Contra Proferentem – Not Always: When In Doubt – Rule Against the Insurer

Contra Proferentem – Not Always: When In Doubt – Rule Against the Insurer

The doctrine of contra proferentem, which ordinarily guides courts to interpret ambiguous insurance contract language against the insurer-drafter and in favor of finding coverage for the insured policy holder, does not always apply. However, in a coverage dispute between two insurance companies the Minnesota Court of Appeal was called upon to interpret the policies and resolve the dispute in Economy Premier Assurance Co. v. Western National Mutual Insurance Co., A13-0621 (Minn.App. 11/25/2013) [enhanced version available to lexis.com subscribers].

FACTS

Luke Hylden was driving his father’s pickup truck when he collided with another car and injured the driver Sheila Smith. Hylden’s father had lent him the truck because the car Hylden usually drove, owned by his mother, was broken down. Hylden was insured under the policies that each of his parents had taken out for his and her respective vehicle. Hylden’s father’s insurer, Economy Premier, paid damages to the victim and then sued Western National, the insurer for Hylden’s mother, seeking a declaratory judgment for reimbursement stating that Western National, not Economy Premier, is responsible for the primary coverage. The district court interpreted the policy language and granted summary judgment to Western National.

Luke’s parents are divorced, and Luke, then 18 years old, was living with his mother. She owned two vehicles insured by Western National Mutual Insurance Company. Hylden was an insured driver under that policy, and he customarily drove his mother’s Ford LTD. But the LTD was inoperable in March 2009, pending repair. Hylden got permission from his father to drive his Ford F-150 pickup truck. Hylden’s father insured the F-150 under a policy issued by Economy Premier Assurance Company. Hylden was also an insured under that policy. After the collision, Smith negotiated with Economy Premier and Western National, settling on a total payment of $212, 000.

Economy Premier claims that Western National has the primary coverage for Hylden’s collision even though the pickup he was driving is expressly identified in Hylden’s father’s Economy Premier policy. It argued to the district court that the pickup constituted a “temporary loaned vehicle” as that term appears in Hylden’s mother’s Western National policy.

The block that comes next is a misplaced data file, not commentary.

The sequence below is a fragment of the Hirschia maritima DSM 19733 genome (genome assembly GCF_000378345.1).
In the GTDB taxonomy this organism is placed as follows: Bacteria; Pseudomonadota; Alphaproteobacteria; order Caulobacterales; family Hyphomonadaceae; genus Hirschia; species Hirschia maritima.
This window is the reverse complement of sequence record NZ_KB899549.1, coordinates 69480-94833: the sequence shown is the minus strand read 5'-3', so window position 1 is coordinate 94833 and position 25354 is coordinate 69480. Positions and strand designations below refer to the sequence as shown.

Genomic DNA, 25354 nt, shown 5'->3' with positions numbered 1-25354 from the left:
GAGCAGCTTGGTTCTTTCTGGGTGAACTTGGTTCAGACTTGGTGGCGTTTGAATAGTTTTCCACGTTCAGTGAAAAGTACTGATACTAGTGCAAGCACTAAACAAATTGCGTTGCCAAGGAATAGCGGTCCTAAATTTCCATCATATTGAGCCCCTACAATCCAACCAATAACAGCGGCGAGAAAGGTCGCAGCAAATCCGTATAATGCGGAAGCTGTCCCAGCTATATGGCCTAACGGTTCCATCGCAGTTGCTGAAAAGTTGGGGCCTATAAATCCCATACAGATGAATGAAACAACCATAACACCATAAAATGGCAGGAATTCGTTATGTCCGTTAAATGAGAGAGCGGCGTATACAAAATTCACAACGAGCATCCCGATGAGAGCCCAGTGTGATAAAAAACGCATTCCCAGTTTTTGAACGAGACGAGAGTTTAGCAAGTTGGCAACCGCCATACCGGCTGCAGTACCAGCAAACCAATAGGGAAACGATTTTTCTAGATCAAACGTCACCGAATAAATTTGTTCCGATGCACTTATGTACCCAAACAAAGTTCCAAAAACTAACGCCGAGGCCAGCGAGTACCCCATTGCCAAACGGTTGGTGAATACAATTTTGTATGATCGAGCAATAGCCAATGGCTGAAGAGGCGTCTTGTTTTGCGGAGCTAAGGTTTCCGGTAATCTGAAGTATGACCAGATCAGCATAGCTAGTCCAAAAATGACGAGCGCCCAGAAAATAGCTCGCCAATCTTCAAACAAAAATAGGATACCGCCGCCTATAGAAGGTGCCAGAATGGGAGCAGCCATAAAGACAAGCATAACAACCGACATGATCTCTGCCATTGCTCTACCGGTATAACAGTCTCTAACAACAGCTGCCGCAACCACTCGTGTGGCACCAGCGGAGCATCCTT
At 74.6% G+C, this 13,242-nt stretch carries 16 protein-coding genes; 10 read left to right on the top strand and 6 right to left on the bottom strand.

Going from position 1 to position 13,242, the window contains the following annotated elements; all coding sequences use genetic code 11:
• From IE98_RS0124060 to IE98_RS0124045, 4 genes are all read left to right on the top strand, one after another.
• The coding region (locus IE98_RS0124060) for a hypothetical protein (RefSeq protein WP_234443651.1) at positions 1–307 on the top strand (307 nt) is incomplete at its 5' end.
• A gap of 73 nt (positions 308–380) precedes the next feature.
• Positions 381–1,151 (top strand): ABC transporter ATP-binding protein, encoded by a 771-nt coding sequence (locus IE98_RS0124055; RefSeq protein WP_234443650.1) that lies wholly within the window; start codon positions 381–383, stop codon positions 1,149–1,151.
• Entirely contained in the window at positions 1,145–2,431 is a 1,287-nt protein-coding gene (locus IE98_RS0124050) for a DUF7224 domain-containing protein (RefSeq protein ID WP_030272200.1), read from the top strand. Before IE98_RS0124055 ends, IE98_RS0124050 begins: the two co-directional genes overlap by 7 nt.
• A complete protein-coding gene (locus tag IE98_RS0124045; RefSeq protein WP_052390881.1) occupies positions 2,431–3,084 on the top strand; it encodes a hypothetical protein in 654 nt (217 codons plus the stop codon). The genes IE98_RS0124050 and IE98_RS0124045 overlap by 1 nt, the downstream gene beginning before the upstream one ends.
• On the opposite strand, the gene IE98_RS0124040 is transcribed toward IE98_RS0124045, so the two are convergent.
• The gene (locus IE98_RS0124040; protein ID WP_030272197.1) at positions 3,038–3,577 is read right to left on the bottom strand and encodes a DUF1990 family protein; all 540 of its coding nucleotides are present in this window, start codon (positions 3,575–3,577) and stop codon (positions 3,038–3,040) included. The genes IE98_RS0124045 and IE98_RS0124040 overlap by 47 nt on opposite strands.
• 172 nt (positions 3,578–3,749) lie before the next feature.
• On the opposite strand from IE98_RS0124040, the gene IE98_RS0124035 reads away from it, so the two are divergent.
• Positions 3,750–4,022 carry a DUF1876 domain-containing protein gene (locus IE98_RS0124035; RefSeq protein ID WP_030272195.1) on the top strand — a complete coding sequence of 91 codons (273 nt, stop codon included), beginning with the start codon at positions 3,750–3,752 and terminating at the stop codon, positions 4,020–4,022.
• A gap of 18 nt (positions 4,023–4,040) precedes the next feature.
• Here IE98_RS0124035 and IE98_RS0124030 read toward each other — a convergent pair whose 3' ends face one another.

ANALYSIS

Economy Premier’s argument must overcome a general presumption against that automobile insurance typically follows the vehicle rather than the driver. Economy Premier issued the policy that covers the specific vehicle involved in the collision.

The first paragraph of the amended “other insurance” provision of Western National’s policy is nearly identical to the provision found in Western National’s standard policy, but the second paragraph, which includes the disputed term “temporary loaned vehicle,” is only present in a Minnesota-specific amendment to the policy. The Minnesota-specific amendment also defines “rental vehicle” and “temporary loaned vehicle,” terms included in the second paragraph of the amended “other insurance” provision. Western National’s policy therefore effectively creates two categories of vehicles for purposes of its “other insurance” provision in Minnesota insurance policies like the one issued to Hylden’s mother: those vehicles (such as “rental vehicles” or “temporary loaned vehicles”) for which Western National assumes primary liability coverage, and those vehicles (such as “temporary substitute” vehicles) for which it will provide only excess insurance coverage over the coverage provided by some other insurer.

Economy Premier urged that because Western National drafted an ambiguous “other insurance” provision. As a result Western National’s coverage is primary. The allegedly ambiguous provision states that Western National will provide primary coverage for any accident that occurs while an insured is driving a “temporary loaned vehicle” but only excess coverage if the insured is driving a “temporary substitute” vehicle. Economy Premier contends that the truck fits the definition of a “temporary loaned vehicle” because it was loaned to Hylden as a replacement for “your covered auto” being serviced or repaired.” Western National countered that the truck was instead a “temporary substitute” for Hylden’s “covered auto,” insisting that the “temporary loaned vehicle” category applies only to vehicles provided temporarily by repair shops while a covered vehicle is being serviced. Because the policy does not expressly support either position, Economy Premier maintains that an ambiguity arises and that the ambiguity must be resolved by applying the doctrine of contra proferentem.